Understanding the Tax Implications of Remote Employees

CARES Act For Individuals

The first program for individuals is recovery checks.

These recovery checks are one-off payments to individuals based on 2018 or 2019 income.  You do not have to do anything to receive this money, it is automatic.  

Here is how the program works: 

Single taxpayers whose income was less than 75,000 will receive $1,200, and joint taxpayers whose income is less than 150,000 will receive $2,400. There is an additional $500 for each dependent child under 16. 

Singles with an income of greater than $99,000, head of household with an income of greater than $112,000, and joint filers with an income over $198,000 do not qualify. 

And then, there is a formula to figure out the payment in between. It works this way: the government will reduce the payment by 5% of the amount over the threshold. 

Here is an example:

  • Consider a married couple with no children and an income of $190,000.
  • $190,000 is $40,000 above the $150,000 threshold.
  • The rebate check is reduced by 5% of $40,000, which is $2000.
  • Therefore, they would receive a check for $400. (i.e., $2400 – $2000 = $400)

Other key details for recovery check eligibility include:

  • Nonresident aliens are not eligible for the rebate, yes, even though they filed taxes.
  • The IRS will pay you even if you have an outstanding debt with the IRS (normally, the IRS would offset a refund by paying that debt first).
  • The IRS will deposit the money directly into the account on the last filed return. The plan is for you to receive a letter confirming the disbursement. But you may get the money first. If you never receive the letter, there will be a number to call to have the check reissued.
  • Income comes from your 2019 returns if you already filed. If not, they will look at your 2018 taxes. If you have not filed a return will not receive a check unless you did not file because you only have SSA-1099 or RRB-1099 (social security). The Treasury Department will review those forms for 2019 and send you a check.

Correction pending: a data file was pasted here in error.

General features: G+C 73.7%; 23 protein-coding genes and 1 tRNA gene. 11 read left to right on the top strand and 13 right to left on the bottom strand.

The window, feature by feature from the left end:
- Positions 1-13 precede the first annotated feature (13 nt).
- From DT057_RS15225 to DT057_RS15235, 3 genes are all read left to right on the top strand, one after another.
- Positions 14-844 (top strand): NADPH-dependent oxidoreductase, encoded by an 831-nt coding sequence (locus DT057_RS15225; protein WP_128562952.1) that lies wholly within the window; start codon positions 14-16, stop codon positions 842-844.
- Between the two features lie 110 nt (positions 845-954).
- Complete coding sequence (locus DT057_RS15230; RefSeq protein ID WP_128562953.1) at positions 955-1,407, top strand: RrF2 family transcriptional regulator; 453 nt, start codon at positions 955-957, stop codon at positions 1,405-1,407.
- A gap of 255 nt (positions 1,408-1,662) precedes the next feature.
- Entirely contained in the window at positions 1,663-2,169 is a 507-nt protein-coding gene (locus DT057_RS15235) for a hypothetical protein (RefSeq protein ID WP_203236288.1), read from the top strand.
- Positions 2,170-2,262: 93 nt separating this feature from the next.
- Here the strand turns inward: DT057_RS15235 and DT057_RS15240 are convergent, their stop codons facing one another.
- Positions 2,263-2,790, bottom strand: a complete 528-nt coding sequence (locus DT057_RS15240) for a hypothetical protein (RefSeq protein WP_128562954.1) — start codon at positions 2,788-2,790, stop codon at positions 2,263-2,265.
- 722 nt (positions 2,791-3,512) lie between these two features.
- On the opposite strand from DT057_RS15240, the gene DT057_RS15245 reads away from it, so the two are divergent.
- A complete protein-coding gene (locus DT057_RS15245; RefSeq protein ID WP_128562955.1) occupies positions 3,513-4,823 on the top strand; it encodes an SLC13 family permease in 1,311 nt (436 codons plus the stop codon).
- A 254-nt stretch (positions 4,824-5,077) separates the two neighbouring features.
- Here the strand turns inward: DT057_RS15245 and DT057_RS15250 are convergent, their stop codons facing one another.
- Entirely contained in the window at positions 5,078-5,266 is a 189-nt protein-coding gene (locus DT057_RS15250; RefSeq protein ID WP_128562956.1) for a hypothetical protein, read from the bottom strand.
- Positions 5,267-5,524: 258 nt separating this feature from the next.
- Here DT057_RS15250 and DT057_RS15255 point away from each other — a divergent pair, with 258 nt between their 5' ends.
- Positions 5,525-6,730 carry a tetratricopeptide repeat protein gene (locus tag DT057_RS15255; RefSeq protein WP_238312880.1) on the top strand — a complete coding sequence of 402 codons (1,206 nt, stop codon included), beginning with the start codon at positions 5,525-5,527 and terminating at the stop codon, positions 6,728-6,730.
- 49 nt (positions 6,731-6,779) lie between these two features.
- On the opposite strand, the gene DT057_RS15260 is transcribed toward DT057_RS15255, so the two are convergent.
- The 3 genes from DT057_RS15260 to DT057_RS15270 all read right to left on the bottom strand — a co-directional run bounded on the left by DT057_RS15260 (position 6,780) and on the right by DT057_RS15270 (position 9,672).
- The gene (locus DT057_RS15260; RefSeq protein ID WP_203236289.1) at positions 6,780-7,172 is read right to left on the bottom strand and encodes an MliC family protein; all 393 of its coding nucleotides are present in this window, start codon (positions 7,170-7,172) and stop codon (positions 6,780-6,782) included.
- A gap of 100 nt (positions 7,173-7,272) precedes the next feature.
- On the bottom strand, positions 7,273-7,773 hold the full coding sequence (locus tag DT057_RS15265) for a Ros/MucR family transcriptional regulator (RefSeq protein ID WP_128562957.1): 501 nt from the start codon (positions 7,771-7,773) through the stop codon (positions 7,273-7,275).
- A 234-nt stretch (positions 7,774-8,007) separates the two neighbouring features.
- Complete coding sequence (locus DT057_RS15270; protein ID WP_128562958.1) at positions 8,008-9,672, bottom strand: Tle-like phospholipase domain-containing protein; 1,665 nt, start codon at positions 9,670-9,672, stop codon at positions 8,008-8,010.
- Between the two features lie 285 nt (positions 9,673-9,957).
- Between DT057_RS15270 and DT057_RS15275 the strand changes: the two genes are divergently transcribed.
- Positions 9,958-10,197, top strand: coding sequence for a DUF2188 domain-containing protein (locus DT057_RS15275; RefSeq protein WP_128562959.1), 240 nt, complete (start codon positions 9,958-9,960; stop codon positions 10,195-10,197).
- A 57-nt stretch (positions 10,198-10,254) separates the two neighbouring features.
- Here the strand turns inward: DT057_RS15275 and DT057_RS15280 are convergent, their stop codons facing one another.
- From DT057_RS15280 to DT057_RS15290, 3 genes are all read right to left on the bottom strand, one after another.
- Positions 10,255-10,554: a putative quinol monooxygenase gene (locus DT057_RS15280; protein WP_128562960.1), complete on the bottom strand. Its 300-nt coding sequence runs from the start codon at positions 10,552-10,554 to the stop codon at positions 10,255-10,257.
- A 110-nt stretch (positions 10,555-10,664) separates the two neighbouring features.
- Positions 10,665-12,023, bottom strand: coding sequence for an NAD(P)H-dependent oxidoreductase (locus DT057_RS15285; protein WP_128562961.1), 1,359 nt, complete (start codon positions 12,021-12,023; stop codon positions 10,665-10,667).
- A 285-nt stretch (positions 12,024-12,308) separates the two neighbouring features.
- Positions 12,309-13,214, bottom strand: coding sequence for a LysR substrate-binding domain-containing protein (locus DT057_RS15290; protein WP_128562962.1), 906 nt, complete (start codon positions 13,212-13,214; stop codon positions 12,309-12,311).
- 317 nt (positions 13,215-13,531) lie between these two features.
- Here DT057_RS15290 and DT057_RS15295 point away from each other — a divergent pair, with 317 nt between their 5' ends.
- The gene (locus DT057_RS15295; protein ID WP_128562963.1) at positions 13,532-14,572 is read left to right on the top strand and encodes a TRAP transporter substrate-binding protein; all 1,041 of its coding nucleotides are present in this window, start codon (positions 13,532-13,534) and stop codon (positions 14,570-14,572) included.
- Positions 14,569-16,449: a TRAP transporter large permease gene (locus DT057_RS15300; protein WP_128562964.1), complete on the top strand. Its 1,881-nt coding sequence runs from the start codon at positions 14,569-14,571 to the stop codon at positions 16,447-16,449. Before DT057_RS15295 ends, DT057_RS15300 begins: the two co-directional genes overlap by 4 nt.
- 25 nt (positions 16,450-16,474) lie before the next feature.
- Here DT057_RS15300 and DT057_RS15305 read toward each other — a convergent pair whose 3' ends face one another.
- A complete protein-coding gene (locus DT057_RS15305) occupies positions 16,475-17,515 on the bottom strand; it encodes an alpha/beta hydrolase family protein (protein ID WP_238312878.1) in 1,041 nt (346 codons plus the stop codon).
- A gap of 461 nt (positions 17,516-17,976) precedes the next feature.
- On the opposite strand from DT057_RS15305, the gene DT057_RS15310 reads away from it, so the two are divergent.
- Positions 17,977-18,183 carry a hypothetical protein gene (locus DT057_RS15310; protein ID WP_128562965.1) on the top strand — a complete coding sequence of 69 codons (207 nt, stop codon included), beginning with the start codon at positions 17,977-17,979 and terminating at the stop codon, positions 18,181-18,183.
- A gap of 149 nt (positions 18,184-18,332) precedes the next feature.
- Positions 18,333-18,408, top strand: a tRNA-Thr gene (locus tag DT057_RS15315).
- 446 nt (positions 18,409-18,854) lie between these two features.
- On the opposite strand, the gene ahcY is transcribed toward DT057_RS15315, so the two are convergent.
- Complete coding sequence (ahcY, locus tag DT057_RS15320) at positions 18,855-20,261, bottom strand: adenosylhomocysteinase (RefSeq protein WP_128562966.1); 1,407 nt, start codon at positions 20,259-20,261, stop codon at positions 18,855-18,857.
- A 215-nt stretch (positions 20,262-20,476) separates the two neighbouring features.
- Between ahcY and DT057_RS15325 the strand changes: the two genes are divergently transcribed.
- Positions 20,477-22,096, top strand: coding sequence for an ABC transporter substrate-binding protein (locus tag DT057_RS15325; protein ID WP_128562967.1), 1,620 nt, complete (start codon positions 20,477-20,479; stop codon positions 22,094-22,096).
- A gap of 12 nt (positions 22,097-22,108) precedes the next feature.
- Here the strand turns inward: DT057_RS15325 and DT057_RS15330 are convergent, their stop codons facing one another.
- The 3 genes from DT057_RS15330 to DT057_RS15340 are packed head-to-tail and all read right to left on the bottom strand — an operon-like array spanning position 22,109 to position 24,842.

• This program does not consider 2020 income. I do understand that your 2020 income may be much lower than 2019, read below for the unemployment benefits that are now available. We will likely see more stimulus packages as time goes on.

The second program includes changes to unemployment benefits. 

The cares act significantly increases WHO qualifies for unemployment. So if you are an independent contractor, gig worker, freelancer, or sole proprietor, you likely qualify for unemployment. 

Any employee who was furloughed or part of a layoff is eligible for state unemployment. 

Here are the details: 

  • The state determines unemployment amounts, and it is typically 30-50% of your standard wage, but each state has a different formula, so check out the state unemployment website. 
  • Under the CARES act, you would receive the amount the state would already provide plus an additional $600 per week through July 31, 2020. For example, if a person is eligible for $300 weekly, they will receive $900 per week over four months or through July 31, 2020, whichever comes first.
  • If your already unemployed due to COVID-19, you will receive the $600 weekly additional payment retroactively.

Another change is penalty-free retirement distributions

The CARES act allows you to withdraw up to $100,000 retirement in 2020 for COVID-19-related purposes without paying a 10% penalty. The distribution will be taxable over three years unless you elect to pay it back within those three years. 

This rule applies to anyone who:

  • Has been Diagnosed with COVID-19.
  • Has family (spouse or dependent) who have been diagnosed with COVID-19.
  • Has experienced adverse financial consequences related to COVID-19.

The act waives minimum distribution for 2020. 

And caps on charitable contributions change as well.